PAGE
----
Is It Skin Cancer?
Skin cancer is the uncontrolled growth of abnormal skin cells. One in five Americans will develop skin cancer during a lifetime. It’s the most common type of cancer and the most curable if found and removed early. Exams by your personal doctor and checking your own skin frequently can help with finding skin cancer before it becomes a serious problem.
“We recommend you check your skin thoroughly about once a month. Make it a routine, a monthly task that you have to check off,” says Dr. Nicole Brady, Medical Director at Network Health. “It takes just a few minutes and can potentially save your life.”
If you’re checking your skin for the first time, you should know what to look for and how to spot the difference between normal and abnormal moles. Normal moles appear in the first few decades of life and show up as small brown spots or growths on the skin. The average young adult has about 10 to 20 normal moles.
“Many of the moles that appear on children at a young age are caused by sun exposure,” says Dr. Brady. “Just a few sunburns can increase your child’s risk of skin cancer later in life, which is why it’s so important to protect their skin from the sun.”
“But don’t stop there! Put your own sunscreen on too. Seventy five percent of our lifetime sun exposure comes when we’re adults. It’s as important to protect our skin as it is our kids. And, it gives the added benefit of protecting our skin from the premature signs of aging.”
There are six important characteristics Dr. Brady suggests looking for when you are checking your moles.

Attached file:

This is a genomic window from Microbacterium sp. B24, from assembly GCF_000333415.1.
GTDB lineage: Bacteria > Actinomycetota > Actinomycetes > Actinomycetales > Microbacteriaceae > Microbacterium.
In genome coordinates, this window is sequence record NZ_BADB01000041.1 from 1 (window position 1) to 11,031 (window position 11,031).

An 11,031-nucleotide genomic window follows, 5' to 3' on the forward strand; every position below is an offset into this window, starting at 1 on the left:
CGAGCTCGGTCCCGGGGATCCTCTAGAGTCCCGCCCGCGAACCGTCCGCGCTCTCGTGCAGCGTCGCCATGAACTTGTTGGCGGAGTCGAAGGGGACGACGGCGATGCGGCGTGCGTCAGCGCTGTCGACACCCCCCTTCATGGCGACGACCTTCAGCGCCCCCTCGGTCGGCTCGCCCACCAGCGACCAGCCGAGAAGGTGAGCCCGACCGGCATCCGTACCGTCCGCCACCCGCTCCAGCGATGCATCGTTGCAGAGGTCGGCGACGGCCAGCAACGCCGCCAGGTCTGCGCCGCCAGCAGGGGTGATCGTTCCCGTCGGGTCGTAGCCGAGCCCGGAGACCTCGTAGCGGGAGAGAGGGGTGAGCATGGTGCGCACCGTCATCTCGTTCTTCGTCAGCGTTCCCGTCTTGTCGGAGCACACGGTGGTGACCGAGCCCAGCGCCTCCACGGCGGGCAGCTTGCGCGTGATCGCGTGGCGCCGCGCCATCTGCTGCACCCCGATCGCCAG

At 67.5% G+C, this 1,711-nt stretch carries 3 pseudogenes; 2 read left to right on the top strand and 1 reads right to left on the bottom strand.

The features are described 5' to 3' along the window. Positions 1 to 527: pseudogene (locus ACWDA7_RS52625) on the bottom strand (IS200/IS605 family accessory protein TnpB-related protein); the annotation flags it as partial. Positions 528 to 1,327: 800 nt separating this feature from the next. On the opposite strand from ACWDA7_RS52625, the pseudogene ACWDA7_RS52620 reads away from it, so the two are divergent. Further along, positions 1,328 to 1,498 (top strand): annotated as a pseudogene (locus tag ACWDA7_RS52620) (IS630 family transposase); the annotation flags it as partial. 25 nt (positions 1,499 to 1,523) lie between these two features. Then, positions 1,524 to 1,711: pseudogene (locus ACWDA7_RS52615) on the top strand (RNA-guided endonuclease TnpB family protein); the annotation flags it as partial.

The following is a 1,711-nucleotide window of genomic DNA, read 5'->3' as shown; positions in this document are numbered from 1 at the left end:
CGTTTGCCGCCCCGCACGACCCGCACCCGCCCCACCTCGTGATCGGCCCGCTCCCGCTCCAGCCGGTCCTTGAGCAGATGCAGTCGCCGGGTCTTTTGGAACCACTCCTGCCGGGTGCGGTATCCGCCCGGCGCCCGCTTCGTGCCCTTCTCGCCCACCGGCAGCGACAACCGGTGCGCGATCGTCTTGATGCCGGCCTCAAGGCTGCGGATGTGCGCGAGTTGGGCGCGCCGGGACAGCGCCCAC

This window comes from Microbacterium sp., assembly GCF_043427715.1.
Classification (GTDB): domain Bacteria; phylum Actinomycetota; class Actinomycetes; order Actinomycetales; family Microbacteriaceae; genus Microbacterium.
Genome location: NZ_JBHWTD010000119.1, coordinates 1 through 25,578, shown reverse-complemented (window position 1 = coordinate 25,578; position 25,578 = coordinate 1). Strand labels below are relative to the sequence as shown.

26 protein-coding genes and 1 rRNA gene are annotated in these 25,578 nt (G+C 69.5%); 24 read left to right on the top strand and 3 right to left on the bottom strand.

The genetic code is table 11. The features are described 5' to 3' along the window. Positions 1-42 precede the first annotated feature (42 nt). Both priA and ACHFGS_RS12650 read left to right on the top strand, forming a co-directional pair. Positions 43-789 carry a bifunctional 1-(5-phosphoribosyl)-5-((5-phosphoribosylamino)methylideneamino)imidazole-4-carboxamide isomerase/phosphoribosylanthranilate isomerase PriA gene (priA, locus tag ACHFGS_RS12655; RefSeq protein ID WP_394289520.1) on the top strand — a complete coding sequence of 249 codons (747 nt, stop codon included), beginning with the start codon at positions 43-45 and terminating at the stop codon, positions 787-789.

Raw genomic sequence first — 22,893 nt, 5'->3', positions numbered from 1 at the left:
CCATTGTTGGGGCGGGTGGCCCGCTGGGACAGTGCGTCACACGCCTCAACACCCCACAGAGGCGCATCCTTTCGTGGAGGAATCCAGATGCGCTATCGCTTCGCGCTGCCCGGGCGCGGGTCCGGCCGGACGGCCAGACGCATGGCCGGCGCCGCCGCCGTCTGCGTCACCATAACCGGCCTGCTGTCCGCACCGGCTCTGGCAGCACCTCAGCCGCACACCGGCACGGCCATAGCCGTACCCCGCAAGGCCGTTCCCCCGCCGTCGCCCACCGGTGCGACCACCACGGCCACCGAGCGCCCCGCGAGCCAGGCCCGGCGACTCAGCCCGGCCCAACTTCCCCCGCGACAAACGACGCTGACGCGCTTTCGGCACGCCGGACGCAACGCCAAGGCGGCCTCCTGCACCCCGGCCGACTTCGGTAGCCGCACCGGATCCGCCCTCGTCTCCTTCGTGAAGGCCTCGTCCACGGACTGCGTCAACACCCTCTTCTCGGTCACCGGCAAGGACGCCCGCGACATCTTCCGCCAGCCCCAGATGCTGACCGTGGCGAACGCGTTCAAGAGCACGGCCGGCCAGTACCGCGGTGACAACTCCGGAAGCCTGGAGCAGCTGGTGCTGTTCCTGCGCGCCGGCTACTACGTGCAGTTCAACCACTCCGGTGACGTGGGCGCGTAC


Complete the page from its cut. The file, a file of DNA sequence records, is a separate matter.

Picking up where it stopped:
- Shape – One side should match the other and the mole should be round or oval.
- Border – The edges should be well defined and not fading into the surrounding skin.
- Color – They should be tan, brown or skin color, and each mole should be one color throughout.
- Diameter/Size – They should be smaller than the size of a pencil eraser.
- Location – They are most often concentrated on sun-exposed areas of the face, trunk, arms and legs.
- Onset – Moles usually develop during childhood and through ages 35 – 40, new moles as an adult are more likely to be cancerous than old moles.
The “ABCDE” rule is another good way to remember what an abnormal mole typically looks like.
“It’s very important to pay attention to warning signs of melanoma such as changes in the surface of the mole (oozing, bleeding or the appearance of a bump), redness or new swelling, the spread of pigment beyond the border, itching, pain or a sore that doesn’t heal,” says Dr. Brady. “If you have any doubt in your mind, see your doctor as soon as possible.”